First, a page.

The title of drummer/composer Roberto Juan Rodriguez's second CD on John Zorn's Tzadik label means "Dance! Gypsy Dance!", an invocation that conjures the swirling, mysterious and exuberant music that Septeto Rodriguez dishes up. As on his first CD, Rodriguez creates a new jazz that blends the rhythms of Cuba with the minor-key flavor of traditional Jewish melodies.
Rodriguez has performed with many big names, including Paul Simon and Gloria Estefan, but he seems happiest mixing it up with the downtown jazz crowd. It was Rodriguez who supplied the funky Cuban magic to Marc Ribot's Los Cubanos Postizos. His drumming was also an essential part of Steven Bernstein's Diaspora Soul, which might have introduced the concept of mixing Cuban rhythms with klezmer melodies.
Whatever the exact origin, Rodriguez ran with the idea. His 2002 solo debut, El Danzon de Moises, garnered serious critical praise and interest in the Cuban/klezmer concept and Rodriguez's previously unexplored skills as a composer. The new record continues the exploration with an unusual band that emphasizes compositions over soloing and a light touch over easy excess.
Rodriguez's melodies are bounced back and forth between string trio, trombone and clarinet. The sound is slightly high-strung, but very much alive, balanced by the laid-back groove of Rodriguez's inspired drumming, Brad Jones's bass, and Ted Reichman's B-3 organ. The weird push-pull sound makes for lively, almost old-timey dance music. A favorite trick of Rodriguez'svery much in the Latin jazz traditionis to break everything down to just drums and one instrumentcello, organ or trombonebefore building back up to the multi-layered whirl of sound. All titles are by Rodriguez except for the last track, "Turkish-Bulgarish," a 1929 composition by Naftule Brandwein. The famous klezmer clarinetist's dance has here been transformed into a long, exciting romp that allows everyone to cut loose.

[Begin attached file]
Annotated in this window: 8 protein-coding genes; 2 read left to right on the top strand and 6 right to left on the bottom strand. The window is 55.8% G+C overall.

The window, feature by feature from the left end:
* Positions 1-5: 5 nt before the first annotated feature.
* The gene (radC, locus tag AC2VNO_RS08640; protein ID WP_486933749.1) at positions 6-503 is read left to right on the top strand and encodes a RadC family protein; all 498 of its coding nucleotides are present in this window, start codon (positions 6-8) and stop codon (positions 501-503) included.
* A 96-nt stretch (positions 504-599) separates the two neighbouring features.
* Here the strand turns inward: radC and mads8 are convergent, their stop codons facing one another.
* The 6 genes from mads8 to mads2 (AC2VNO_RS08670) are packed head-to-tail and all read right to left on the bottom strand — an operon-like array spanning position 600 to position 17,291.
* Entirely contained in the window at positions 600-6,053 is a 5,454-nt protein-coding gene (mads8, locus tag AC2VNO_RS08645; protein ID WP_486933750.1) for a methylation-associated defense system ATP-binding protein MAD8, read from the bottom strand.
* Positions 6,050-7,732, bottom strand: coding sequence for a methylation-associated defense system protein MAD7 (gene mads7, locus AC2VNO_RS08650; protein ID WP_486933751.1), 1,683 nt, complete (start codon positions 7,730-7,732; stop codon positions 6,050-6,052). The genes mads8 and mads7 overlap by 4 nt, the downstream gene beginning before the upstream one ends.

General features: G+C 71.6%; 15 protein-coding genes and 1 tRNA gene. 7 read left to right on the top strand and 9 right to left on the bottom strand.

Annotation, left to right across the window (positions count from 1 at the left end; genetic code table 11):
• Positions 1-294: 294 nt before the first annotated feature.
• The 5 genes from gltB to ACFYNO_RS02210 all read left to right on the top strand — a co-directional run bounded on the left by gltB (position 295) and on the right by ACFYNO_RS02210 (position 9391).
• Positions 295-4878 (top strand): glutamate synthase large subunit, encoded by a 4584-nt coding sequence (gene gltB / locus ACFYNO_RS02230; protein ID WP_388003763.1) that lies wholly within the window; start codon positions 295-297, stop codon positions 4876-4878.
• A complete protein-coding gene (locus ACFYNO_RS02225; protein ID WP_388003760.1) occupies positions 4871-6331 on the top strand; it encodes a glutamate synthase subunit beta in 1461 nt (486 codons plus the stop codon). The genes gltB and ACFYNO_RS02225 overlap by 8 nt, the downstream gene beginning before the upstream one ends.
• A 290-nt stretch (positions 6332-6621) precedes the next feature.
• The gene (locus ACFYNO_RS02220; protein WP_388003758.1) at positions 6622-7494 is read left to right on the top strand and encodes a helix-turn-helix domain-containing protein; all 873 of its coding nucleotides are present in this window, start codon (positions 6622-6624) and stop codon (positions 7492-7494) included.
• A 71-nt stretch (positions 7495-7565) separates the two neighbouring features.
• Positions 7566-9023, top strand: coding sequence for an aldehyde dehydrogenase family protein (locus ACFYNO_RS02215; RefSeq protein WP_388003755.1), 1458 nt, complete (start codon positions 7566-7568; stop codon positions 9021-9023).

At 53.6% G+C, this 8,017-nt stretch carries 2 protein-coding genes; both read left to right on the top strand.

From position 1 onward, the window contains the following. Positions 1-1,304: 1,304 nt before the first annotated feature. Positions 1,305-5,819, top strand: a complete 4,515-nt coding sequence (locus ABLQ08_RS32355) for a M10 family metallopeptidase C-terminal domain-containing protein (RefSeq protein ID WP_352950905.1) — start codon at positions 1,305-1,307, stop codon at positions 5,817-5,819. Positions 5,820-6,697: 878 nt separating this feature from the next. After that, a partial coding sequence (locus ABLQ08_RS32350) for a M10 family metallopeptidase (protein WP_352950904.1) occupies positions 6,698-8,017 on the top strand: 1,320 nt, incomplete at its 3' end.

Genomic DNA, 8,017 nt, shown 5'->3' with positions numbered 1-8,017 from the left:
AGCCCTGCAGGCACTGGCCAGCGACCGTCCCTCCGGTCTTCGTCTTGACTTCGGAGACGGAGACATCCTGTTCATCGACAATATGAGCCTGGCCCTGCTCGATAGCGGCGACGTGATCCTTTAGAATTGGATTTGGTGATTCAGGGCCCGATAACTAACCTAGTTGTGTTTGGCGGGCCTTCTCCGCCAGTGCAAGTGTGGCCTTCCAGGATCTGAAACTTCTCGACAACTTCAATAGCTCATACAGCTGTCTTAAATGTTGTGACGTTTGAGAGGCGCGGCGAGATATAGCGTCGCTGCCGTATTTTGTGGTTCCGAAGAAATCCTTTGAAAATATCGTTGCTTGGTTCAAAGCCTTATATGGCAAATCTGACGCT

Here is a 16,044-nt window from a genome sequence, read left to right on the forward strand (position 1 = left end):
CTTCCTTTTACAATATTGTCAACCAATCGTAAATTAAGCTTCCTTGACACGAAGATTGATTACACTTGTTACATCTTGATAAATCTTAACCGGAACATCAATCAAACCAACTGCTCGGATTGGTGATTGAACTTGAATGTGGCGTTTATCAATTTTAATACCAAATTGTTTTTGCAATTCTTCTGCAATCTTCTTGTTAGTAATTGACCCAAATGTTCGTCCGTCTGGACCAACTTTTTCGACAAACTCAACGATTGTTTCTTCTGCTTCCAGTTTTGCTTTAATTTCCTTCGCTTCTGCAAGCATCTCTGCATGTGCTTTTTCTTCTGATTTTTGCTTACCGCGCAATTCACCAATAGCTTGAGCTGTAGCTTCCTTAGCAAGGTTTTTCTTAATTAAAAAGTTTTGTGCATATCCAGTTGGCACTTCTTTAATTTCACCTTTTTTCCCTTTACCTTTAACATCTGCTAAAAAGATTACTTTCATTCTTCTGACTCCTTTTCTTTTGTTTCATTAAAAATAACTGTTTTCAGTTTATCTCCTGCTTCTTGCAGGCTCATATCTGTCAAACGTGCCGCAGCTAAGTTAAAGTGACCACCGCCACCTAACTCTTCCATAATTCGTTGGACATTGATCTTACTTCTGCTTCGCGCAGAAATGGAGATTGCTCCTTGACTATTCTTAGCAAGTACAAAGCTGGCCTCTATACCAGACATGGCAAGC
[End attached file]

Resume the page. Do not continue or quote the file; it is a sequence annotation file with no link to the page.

Solo highlights include Roberto Rodriguez, Sr.'s trumpet on the title track and the last song, Curtis Hasselbring's cello-like trombone solo on "Hadida," and the violin hoedown also on the last track. Meg Okura's eerie/exciting solos are this band's secret weapons on CD and in performance.
Baila! Gitano Baila! is a highly enjoyable CD that will appeal to fans of klezmer, Latin jazz, world music and downtown jazz. Roberto Juan Rodriguez is an artist full of surprises. Keep your eye on him.
Wolfie's Corner; Paseo Del Prado; Hadida; Baila! Gitano Baila!; Piruli; Para Peru; Marranos y
Conversos; Dice el Sabio Solomon; Sosua la Bella; Turkish-Bulgarish
Matt Darriau--Clarinet, kaval bulagaro, flautin irlandes, trompeta china; Curtis Hasselbring--
Trombone; Ted Reichman, accordian, B-3 Hammond Leslie; Meg Okura--violin; Sam Bardfeld--violin;
Mary Wooten--cello; Brad Jones--bass; Roberto Juan Rodriguez--percussion